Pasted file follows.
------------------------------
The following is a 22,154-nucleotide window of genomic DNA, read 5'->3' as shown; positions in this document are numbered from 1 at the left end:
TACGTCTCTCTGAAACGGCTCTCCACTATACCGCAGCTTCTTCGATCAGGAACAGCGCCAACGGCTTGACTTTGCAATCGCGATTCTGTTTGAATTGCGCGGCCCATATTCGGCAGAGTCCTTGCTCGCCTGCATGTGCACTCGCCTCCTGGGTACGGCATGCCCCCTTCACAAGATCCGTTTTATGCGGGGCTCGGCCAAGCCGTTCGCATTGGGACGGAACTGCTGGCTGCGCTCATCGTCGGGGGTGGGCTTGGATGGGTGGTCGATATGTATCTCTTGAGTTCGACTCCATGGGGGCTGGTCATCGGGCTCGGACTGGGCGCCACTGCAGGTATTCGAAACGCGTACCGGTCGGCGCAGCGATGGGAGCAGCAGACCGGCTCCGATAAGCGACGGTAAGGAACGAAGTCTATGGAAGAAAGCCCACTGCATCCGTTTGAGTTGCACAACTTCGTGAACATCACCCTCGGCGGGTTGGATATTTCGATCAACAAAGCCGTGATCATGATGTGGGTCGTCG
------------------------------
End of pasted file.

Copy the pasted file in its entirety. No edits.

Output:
The following is a 22,154-nucleotide window of genomic DNA, read 5'->3' as shown; positions in this document are numbered from 1 at the left end:
TACGTCTCTCTGAAACGGCTCTCCACTATACCGCAGCTTCTTCGATCAGGAACAGCGCCAACGGCTTGACTTTGCAATCGCGATTCTGTTTGAATTGCGCGGCCCATATTCGGCAGAGTCCTTGCTCGCCTGCATGTGCACTCGCCTCCTGGGTACGGCATGCCCCCTTCACAAGATCCGTTTTATGCGGGGCTCGGCCAAGCCGTTCGCATTGGGACGGAACTGCTGGCTGCGCTCATCGTCGGGGGTGGGCTTGGATGGGTGGTCGATATGTATCTCTTGAGTTCGACTCCATGGGGGCTGGTCATCGGGCTCGGACTGGGCGCCACTGCAGGTATTCGAAACGCGTACCGGTCGGCGCAGCGATGGGAGCAGCAGACCGGCTCCGATAAGCGACGGTAAGGAACGAAGTCTATGGAAGAAAGCCCACTGCATCCGTTTGAGTTGCACAACTTCGTGAACATCACCCTCGGCGGGTTGGATATTTCGATCAACAAAGCCGTGATCATGATGTGGGTCGTCG